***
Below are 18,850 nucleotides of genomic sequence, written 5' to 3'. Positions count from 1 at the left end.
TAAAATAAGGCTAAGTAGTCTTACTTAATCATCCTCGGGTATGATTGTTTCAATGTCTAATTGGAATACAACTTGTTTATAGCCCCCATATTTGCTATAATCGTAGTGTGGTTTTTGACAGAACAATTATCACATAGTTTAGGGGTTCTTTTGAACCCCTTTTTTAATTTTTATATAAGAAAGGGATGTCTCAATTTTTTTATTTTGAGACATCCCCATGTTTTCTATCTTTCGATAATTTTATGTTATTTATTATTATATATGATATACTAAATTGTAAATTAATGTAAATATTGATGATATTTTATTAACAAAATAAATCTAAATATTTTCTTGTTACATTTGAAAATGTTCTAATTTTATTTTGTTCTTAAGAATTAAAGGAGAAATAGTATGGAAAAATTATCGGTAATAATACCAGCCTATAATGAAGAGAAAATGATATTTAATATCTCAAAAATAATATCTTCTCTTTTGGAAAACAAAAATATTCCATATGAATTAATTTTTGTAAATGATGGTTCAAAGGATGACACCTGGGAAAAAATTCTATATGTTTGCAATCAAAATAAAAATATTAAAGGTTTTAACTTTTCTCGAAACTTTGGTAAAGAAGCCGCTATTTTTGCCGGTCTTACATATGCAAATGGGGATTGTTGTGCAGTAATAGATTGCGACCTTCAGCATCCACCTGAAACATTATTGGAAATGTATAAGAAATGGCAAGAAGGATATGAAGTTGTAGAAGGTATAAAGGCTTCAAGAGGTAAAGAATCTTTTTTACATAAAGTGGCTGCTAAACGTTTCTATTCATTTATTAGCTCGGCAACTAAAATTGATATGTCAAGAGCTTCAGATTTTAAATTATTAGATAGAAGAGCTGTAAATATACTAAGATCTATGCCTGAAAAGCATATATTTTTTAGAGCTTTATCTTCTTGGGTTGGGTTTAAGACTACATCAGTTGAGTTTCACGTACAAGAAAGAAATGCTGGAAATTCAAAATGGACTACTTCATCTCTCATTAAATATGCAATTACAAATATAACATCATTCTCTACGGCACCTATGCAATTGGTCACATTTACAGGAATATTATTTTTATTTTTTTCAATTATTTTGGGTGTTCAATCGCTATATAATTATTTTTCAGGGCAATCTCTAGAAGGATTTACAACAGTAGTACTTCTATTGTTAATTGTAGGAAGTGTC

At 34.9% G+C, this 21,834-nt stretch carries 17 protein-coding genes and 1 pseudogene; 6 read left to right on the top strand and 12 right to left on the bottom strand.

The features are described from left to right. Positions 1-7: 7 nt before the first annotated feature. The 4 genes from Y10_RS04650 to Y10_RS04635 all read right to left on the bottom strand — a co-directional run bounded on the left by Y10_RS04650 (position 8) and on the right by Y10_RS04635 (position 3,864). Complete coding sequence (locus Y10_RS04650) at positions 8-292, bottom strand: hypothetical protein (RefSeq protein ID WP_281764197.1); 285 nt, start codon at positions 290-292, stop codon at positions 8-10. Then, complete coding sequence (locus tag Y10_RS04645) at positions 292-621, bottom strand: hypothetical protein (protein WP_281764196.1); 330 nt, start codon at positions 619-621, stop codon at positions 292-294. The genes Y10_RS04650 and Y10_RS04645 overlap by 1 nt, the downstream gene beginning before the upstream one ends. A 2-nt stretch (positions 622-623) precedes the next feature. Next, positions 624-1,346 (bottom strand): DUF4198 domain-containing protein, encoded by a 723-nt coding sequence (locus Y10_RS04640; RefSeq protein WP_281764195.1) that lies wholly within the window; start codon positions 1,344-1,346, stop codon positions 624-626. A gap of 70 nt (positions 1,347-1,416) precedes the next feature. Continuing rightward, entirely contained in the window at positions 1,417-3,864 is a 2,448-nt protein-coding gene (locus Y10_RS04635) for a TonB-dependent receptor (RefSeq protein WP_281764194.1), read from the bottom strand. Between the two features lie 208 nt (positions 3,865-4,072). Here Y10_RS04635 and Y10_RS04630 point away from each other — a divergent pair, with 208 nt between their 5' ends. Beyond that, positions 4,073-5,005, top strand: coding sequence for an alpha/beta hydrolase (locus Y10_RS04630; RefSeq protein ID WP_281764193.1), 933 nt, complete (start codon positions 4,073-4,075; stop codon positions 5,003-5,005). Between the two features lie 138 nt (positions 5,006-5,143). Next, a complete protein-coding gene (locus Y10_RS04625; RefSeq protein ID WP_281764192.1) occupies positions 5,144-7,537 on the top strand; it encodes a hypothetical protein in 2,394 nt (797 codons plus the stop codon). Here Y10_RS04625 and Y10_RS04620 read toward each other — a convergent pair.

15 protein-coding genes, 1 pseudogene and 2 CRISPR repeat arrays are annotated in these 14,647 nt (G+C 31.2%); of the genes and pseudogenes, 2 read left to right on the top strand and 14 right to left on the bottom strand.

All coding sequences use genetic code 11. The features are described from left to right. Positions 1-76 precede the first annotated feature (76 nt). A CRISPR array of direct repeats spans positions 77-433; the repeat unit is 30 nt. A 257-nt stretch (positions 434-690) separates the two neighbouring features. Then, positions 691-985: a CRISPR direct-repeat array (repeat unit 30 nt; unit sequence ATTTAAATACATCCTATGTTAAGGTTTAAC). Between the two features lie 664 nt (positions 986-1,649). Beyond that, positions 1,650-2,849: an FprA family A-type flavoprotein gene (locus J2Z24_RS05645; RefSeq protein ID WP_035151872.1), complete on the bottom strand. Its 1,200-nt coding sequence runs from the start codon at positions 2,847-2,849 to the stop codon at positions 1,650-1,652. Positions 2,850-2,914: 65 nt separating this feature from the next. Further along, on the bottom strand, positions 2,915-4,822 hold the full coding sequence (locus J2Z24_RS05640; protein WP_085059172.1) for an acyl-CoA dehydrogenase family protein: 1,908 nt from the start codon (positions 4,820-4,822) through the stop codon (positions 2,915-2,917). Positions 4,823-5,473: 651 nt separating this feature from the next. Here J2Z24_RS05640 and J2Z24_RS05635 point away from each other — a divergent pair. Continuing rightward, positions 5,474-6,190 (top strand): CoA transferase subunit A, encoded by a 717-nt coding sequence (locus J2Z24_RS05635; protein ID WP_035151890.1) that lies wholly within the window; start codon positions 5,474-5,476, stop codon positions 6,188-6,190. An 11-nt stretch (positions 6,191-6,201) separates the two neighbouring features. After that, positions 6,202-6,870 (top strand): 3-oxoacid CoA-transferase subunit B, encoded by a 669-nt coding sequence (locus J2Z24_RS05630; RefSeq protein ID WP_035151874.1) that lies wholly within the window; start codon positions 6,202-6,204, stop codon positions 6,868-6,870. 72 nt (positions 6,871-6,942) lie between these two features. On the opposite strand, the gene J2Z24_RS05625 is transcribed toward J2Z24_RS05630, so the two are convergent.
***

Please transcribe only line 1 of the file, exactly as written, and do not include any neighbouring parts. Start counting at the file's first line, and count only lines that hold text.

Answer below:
Below are 18,850 nucleotides of genomic sequence, written 5' to 3'. Positions count from 1 at the left end.